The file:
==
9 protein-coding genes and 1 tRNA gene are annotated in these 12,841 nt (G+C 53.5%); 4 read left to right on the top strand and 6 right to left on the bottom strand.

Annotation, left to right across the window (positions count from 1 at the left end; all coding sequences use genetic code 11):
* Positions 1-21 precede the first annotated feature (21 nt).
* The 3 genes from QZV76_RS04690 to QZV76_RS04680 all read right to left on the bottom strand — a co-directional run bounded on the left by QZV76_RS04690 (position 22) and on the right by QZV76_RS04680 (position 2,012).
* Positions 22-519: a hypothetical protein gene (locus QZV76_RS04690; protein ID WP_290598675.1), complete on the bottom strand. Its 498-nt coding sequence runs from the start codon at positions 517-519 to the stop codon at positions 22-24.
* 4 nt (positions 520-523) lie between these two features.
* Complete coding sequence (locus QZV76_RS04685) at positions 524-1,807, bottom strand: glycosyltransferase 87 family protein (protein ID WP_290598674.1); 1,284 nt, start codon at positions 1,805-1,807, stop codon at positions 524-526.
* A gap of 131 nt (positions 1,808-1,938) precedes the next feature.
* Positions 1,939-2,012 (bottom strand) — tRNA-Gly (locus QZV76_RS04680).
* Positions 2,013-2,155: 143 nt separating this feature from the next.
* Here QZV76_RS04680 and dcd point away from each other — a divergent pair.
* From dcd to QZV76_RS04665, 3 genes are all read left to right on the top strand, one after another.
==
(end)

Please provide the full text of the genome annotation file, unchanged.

9 protein-coding genes and 1 tRNA gene are annotated in these 12,841 nt (G+C 53.5%); 4 read left to right on the top strand and 6 right to left on the bottom strand.

Annotation, left to right across the window (positions count from 1 at the left end; all coding sequences use genetic code 11):
* Positions 1-21 precede the first annotated feature (21 nt).
* The 3 genes from QZV76_RS04690 to QZV76_RS04680 all read right to left on the bottom strand — a co-directional run bounded on the left by QZV76_RS04690 (position 22) and on the right by QZV76_RS04680 (position 2,012).
* Positions 22-519: a hypothetical protein gene (locus QZV76_RS04690; protein ID WP_290598675.1), complete on the bottom strand. Its 498-nt coding sequence runs from the start codon at positions 517-519 to the stop codon at positions 22-24.
* 4 nt (positions 520-523) lie between these two features.
* Complete coding sequence (locus QZV76_RS04685) at positions 524-1,807, bottom strand: glycosyltransferase 87 family protein (protein ID WP_290598674.1); 1,284 nt, start codon at positions 1,805-1,807, stop codon at positions 524-526.
* A gap of 131 nt (positions 1,808-1,938) precedes the next feature.
* Positions 1,939-2,012 (bottom strand) — tRNA-Gly (locus QZV76_RS04680).
* Positions 2,013-2,155: 143 nt separating this feature from the next.
* Here QZV76_RS04680 and dcd point away from each other — a divergent pair.
* From dcd to QZV76_RS04665, 3 genes are all read left to right on the top strand, one after another.